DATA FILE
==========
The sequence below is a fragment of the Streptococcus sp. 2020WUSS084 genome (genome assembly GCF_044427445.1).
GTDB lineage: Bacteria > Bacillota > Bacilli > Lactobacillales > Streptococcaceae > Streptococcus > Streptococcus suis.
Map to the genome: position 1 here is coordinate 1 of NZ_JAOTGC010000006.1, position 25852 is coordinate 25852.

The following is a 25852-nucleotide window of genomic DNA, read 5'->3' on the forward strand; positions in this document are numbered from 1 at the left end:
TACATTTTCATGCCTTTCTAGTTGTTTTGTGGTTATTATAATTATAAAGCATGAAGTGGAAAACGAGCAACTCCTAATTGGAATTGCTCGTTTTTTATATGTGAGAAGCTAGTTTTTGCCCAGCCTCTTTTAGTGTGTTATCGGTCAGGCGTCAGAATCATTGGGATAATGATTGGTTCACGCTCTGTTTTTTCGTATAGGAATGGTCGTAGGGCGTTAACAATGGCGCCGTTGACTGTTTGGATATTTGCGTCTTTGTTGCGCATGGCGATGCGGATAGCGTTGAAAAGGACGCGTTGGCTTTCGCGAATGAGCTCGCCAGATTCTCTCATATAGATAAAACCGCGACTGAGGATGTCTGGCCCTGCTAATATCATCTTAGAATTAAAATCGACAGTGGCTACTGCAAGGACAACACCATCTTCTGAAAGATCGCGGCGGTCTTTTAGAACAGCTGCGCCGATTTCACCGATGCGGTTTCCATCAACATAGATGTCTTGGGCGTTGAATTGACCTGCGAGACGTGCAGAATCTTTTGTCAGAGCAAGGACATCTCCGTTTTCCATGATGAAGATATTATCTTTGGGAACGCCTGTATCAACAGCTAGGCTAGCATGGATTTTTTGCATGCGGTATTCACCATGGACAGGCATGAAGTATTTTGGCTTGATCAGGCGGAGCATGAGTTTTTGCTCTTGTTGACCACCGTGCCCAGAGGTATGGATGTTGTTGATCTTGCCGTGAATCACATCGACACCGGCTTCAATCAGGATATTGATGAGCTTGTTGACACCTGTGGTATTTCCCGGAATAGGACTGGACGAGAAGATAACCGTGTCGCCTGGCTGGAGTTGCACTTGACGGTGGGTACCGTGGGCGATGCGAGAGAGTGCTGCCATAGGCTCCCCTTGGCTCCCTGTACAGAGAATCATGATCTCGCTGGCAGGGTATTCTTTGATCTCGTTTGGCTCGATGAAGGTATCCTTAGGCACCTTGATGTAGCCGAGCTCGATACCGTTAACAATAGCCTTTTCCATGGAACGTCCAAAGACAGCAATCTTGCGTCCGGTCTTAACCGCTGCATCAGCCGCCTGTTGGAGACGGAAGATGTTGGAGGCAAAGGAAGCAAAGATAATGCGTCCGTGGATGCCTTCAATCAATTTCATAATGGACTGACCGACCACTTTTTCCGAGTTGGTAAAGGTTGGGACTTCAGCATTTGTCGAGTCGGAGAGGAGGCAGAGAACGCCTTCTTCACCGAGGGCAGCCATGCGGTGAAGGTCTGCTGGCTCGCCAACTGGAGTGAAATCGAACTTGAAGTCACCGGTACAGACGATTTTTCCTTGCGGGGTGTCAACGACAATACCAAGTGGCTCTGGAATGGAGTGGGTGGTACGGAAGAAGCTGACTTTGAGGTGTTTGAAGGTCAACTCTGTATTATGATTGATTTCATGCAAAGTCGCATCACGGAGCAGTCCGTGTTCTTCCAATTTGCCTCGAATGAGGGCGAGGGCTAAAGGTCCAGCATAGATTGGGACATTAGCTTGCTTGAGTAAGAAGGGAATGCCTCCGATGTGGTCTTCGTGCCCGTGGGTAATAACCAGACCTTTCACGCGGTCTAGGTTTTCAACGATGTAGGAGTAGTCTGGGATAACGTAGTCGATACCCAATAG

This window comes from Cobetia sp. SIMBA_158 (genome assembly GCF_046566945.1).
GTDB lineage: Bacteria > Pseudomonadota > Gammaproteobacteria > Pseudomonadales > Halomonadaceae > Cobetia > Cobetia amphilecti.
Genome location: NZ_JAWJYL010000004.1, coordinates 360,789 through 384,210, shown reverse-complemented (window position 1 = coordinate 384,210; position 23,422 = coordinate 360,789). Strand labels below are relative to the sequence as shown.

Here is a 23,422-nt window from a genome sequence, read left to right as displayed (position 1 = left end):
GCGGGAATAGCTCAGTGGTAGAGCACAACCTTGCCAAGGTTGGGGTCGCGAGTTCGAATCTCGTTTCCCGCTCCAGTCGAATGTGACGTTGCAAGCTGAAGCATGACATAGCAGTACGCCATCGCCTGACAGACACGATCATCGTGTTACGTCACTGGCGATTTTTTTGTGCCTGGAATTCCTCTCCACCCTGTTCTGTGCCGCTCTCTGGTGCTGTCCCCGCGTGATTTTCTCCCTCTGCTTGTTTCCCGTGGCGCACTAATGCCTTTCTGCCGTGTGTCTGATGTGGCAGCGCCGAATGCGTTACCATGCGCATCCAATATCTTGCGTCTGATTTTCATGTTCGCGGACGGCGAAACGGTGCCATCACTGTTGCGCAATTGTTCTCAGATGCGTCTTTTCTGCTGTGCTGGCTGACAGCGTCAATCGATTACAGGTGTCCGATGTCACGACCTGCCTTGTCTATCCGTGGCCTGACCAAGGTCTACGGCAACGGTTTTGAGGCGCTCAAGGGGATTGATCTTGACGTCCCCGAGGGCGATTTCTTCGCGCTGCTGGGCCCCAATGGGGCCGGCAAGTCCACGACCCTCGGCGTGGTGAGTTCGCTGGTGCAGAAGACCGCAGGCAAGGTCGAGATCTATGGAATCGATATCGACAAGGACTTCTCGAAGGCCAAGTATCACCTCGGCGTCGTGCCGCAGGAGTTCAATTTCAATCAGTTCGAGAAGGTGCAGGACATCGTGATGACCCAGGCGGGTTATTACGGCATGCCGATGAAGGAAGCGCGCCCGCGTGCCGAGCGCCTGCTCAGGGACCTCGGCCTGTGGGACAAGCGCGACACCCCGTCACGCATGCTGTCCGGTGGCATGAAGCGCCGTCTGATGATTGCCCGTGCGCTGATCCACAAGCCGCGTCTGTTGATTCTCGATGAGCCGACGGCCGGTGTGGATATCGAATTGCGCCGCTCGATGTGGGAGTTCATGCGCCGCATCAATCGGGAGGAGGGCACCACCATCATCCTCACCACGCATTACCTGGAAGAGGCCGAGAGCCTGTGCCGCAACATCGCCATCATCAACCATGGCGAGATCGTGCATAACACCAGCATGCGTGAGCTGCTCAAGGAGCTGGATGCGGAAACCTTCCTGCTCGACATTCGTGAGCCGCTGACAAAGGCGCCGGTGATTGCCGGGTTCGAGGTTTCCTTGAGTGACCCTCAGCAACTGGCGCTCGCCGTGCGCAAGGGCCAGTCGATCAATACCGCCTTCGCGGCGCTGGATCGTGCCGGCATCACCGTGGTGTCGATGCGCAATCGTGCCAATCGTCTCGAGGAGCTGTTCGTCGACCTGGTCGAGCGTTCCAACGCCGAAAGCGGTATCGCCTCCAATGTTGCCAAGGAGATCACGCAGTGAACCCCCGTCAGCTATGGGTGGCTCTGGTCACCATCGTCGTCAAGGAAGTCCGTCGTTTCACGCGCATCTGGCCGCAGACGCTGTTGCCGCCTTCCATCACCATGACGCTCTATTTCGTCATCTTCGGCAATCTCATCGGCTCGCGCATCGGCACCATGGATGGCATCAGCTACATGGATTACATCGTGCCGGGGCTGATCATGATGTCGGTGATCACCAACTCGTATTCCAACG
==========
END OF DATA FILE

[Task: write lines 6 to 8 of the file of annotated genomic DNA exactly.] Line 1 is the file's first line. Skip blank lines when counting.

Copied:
This window comes from Cobetia sp. SIMBA_158 (genome assembly GCF_046566945.1).
GTDB lineage: Bacteria > Pseudomonadota > Gammaproteobacteria > Pseudomonadales > Halomonadaceae > Cobetia > Cobetia amphilecti.
Genome location: NZ_JAWJYL010000004.1, coordinates 360,789 through 384,210, shown reverse-complemented (window position 1 = coordinate 384,210; position 23,422 = coordinate 360,789). Strand labels below are relative to the sequence as shown.